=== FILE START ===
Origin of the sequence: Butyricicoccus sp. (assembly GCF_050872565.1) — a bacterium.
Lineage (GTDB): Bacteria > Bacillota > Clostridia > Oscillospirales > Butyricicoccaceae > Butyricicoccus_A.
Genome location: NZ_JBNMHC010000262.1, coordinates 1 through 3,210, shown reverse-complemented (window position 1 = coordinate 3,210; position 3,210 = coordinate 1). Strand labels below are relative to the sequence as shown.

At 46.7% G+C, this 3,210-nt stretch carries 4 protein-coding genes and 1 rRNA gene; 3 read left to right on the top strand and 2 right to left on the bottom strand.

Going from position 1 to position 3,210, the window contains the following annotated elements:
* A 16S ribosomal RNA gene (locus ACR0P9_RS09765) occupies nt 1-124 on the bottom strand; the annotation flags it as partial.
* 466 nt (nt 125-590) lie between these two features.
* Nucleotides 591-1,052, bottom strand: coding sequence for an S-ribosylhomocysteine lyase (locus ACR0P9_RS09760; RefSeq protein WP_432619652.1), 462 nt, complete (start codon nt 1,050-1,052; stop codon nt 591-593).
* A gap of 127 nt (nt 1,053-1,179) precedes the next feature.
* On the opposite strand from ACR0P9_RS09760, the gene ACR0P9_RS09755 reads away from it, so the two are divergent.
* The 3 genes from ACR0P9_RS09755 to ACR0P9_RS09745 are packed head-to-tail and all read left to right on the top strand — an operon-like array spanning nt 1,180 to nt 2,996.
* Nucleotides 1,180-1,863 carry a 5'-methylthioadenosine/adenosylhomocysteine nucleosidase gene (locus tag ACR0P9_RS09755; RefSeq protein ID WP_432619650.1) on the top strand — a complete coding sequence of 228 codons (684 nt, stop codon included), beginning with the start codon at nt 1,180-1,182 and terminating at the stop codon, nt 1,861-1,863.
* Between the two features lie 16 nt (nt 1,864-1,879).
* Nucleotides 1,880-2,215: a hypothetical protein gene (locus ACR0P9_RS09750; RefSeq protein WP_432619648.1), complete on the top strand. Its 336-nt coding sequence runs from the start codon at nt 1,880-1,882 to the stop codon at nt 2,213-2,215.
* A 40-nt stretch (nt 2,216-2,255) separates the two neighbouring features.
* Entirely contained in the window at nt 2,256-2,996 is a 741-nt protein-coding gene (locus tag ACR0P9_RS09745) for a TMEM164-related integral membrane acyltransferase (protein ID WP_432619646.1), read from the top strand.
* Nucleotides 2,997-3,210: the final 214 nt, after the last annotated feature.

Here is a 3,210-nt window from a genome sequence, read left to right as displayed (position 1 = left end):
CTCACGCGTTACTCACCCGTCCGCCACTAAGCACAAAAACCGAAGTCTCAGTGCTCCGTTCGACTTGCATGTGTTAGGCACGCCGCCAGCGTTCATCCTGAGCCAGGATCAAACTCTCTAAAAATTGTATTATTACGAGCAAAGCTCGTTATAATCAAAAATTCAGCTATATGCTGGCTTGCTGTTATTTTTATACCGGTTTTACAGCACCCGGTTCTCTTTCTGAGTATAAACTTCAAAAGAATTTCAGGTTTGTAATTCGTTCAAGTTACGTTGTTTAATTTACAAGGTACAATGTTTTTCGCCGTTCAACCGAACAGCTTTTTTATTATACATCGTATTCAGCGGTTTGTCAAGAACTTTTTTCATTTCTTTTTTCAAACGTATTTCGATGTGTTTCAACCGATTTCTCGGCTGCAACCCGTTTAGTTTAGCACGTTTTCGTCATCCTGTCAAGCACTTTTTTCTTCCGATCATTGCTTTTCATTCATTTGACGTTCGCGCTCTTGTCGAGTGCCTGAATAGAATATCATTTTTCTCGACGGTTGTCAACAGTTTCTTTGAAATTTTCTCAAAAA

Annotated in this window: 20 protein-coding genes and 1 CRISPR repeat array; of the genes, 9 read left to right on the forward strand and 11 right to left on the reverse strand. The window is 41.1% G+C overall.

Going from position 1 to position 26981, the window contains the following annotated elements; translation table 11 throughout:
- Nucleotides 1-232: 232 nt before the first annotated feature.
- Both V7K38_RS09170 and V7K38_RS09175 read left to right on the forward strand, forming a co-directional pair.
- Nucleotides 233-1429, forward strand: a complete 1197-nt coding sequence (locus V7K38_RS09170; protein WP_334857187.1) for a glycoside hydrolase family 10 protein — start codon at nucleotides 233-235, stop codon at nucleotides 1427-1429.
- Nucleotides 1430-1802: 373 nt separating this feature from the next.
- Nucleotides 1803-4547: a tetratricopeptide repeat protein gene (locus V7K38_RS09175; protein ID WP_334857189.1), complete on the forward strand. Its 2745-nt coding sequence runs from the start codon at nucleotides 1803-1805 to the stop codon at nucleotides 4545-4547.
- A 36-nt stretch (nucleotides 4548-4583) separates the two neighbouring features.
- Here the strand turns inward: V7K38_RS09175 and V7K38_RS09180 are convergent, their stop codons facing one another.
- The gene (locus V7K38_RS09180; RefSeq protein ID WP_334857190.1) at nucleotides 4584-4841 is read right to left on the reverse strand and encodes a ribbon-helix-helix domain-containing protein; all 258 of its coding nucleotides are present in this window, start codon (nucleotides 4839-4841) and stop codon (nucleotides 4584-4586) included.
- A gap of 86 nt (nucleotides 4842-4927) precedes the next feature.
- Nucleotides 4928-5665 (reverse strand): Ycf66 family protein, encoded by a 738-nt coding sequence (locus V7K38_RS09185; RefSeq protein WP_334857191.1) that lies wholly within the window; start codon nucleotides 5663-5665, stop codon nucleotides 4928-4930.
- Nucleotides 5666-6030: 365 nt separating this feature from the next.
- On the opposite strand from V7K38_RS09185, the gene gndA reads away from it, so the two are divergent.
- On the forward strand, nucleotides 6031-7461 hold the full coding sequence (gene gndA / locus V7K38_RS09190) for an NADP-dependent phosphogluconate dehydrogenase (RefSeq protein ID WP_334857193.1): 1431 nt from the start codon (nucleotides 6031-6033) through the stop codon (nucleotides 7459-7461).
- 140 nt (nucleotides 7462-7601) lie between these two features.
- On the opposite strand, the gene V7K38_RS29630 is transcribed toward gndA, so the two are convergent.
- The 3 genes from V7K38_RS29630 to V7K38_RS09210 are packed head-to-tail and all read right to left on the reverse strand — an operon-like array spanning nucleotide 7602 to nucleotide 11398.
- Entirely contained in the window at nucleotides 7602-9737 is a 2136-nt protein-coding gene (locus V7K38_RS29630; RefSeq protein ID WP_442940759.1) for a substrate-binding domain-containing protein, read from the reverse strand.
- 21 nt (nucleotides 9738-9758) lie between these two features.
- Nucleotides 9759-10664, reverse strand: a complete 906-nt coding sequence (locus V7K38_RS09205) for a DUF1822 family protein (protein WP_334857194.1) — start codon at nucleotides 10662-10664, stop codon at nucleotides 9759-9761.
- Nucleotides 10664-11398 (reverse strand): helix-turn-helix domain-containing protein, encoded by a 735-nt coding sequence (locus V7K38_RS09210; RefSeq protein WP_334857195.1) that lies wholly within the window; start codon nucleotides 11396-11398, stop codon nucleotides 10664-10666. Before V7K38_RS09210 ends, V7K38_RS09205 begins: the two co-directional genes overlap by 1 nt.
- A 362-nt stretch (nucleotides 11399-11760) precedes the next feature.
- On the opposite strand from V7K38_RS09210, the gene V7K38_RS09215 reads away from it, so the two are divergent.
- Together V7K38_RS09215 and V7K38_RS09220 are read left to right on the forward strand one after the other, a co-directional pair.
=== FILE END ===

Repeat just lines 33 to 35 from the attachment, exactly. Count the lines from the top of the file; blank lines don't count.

- On the opposite strand from V7K38_RS09185, the gene gndA reads away from it, so the two are divergent.
- On the forward strand, nucleotides 6031-7461 hold the full coding sequence (gene gndA / locus V7K38_RS09190) for an NADP-dependent phosphogluconate dehydrogenase (RefSeq protein ID WP_334857193.1): 1431 nt from the start codon (nucleotides 6031-6033) through the stop codon (nucleotides 7459-7461).
- 140 nt (nucleotides 7462-7601) lie between these two features.